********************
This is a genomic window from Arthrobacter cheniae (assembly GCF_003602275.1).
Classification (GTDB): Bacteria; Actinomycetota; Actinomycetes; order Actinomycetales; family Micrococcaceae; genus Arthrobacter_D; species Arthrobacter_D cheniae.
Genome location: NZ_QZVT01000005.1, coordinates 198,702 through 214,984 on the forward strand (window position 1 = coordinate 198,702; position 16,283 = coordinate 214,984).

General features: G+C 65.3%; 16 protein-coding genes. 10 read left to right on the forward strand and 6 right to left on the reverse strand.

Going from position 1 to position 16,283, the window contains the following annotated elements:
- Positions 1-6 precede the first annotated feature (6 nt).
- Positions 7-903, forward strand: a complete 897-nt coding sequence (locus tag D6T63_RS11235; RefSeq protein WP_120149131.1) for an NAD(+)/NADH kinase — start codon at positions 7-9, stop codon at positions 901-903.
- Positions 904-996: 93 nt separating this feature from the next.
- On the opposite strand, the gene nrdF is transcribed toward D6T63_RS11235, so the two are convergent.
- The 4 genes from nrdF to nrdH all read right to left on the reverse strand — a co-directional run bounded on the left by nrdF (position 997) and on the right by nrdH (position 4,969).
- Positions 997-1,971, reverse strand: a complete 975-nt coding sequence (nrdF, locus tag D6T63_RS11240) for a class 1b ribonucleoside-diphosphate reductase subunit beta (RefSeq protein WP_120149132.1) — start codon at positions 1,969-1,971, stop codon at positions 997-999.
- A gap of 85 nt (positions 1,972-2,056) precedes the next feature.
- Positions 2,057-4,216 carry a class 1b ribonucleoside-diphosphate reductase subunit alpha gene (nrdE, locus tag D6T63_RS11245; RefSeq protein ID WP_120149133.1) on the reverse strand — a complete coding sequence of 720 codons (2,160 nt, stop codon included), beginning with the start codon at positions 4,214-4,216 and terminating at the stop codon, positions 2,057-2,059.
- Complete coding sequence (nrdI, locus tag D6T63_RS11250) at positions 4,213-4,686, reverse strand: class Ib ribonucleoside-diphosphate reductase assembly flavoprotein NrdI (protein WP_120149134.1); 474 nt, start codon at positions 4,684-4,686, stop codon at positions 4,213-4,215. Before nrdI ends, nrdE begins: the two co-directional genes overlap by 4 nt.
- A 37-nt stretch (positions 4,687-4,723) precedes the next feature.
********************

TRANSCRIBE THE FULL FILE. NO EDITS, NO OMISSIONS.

This is a genomic window from Arthrobacter cheniae (assembly GCF_003602275.1).
Classification (GTDB): Bacteria; Actinomycetota; Actinomycetes; order Actinomycetales; family Micrococcaceae; genus Arthrobacter_D; species Arthrobacter_D cheniae.
Genome location: NZ_QZVT01000005.1, coordinates 198,702 through 214,984 on the forward strand (window position 1 = coordinate 198,702; position 16,283 = coordinate 214,984).

General features: G+C 65.3%; 16 protein-coding genes. 10 read left to right on the forward strand and 6 right to left on the reverse strand.

Going from position 1 to position 16,283, the window contains the following annotated elements:
- Positions 1-6 precede the first annotated feature (6 nt).
- Positions 7-903, forward strand: a complete 897-nt coding sequence (locus tag D6T63_RS11235; RefSeq protein WP_120149131.1) for an NAD(+)/NADH kinase — start codon at positions 7-9, stop codon at positions 901-903.
- Positions 904-996: 93 nt separating this feature from the next.
- On the opposite strand, the gene nrdF is transcribed toward D6T63_RS11235, so the two are convergent.
- The 4 genes from nrdF to nrdH all read right to left on the reverse strand — a co-directional run bounded on the left by nrdF (position 997) and on the right by nrdH (position 4,969).
- Positions 997-1,971, reverse strand: a complete 975-nt coding sequence (nrdF, locus tag D6T63_RS11240) for a class 1b ribonucleoside-diphosphate reductase subunit beta (RefSeq protein WP_120149132.1) — start codon at positions 1,969-1,971, stop codon at positions 997-999.
- A gap of 85 nt (positions 1,972-2,056) precedes the next feature.
- Positions 2,057-4,216 carry a class 1b ribonucleoside-diphosphate reductase subunit alpha gene (nrdE, locus tag D6T63_RS11245; RefSeq protein ID WP_120149133.1) on the reverse strand — a complete coding sequence of 720 codons (2,160 nt, stop codon included), beginning with the start codon at positions 4,214-4,216 and terminating at the stop codon, positions 2,057-2,059.
- Complete coding sequence (nrdI, locus tag D6T63_RS11250) at positions 4,213-4,686, reverse strand: class Ib ribonucleoside-diphosphate reductase assembly flavoprotein NrdI (protein WP_120149134.1); 474 nt, start codon at positions 4,684-4,686, stop codon at positions 4,213-4,215. Before nrdI ends, nrdE begins: the two co-directional genes overlap by 4 nt.
- A 37-nt stretch (positions 4,687-4,723) precedes the next feature.